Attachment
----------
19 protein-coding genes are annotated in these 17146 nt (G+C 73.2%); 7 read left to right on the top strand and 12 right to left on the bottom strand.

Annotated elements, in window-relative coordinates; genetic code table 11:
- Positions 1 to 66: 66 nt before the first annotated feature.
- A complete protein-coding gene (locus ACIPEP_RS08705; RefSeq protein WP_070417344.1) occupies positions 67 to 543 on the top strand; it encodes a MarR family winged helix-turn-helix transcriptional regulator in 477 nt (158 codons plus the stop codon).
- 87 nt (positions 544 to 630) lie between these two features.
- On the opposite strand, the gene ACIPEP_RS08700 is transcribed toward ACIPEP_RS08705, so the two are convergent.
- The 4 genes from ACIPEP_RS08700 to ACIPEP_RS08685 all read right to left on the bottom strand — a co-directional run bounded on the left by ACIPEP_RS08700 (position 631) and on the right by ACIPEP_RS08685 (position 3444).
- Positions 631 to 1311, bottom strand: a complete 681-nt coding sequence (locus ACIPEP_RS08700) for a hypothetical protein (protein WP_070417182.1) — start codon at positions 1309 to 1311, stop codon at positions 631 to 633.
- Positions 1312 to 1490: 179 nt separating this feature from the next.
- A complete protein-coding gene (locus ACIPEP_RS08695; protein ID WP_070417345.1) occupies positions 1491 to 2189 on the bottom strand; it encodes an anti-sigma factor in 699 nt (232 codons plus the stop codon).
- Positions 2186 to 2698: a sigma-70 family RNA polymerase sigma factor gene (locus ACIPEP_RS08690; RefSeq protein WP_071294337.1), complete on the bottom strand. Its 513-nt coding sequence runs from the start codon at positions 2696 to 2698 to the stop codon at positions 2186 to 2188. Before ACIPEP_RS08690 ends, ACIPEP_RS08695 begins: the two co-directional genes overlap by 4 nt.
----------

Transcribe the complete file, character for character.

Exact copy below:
19 protein-coding genes are annotated in these 17146 nt (G+C 73.2%); 7 read left to right on the top strand and 12 right to left on the bottom strand.

Annotated elements, in window-relative coordinates; genetic code table 11:
- Positions 1 to 66: 66 nt before the first annotated feature.
- A complete protein-coding gene (locus ACIPEP_RS08705; RefSeq protein WP_070417344.1) occupies positions 67 to 543 on the top strand; it encodes a MarR family winged helix-turn-helix transcriptional regulator in 477 nt (158 codons plus the stop codon).
- 87 nt (positions 544 to 630) lie between these two features.
- On the opposite strand, the gene ACIPEP_RS08700 is transcribed toward ACIPEP_RS08705, so the two are convergent.
- The 4 genes from ACIPEP_RS08700 to ACIPEP_RS08685 all read right to left on the bottom strand — a co-directional run bounded on the left by ACIPEP_RS08700 (position 631) and on the right by ACIPEP_RS08685 (position 3444).
- Positions 631 to 1311, bottom strand: a complete 681-nt coding sequence (locus ACIPEP_RS08700) for a hypothetical protein (protein WP_070417182.1) — start codon at positions 1309 to 1311, stop codon at positions 631 to 633.
- Positions 1312 to 1490: 179 nt separating this feature from the next.
- A complete protein-coding gene (locus ACIPEP_RS08695; protein ID WP_070417345.1) occupies positions 1491 to 2189 on the bottom strand; it encodes an anti-sigma factor in 699 nt (232 codons plus the stop codon).
- Positions 2186 to 2698: a sigma-70 family RNA polymerase sigma factor gene (locus ACIPEP_RS08690; RefSeq protein WP_071294337.1), complete on the bottom strand. Its 513-nt coding sequence runs from the start codon at positions 2696 to 2698 to the stop codon at positions 2186 to 2188. Before ACIPEP_RS08690 ends, ACIPEP_RS08695 begins: the two co-directional genes overlap by 4 nt.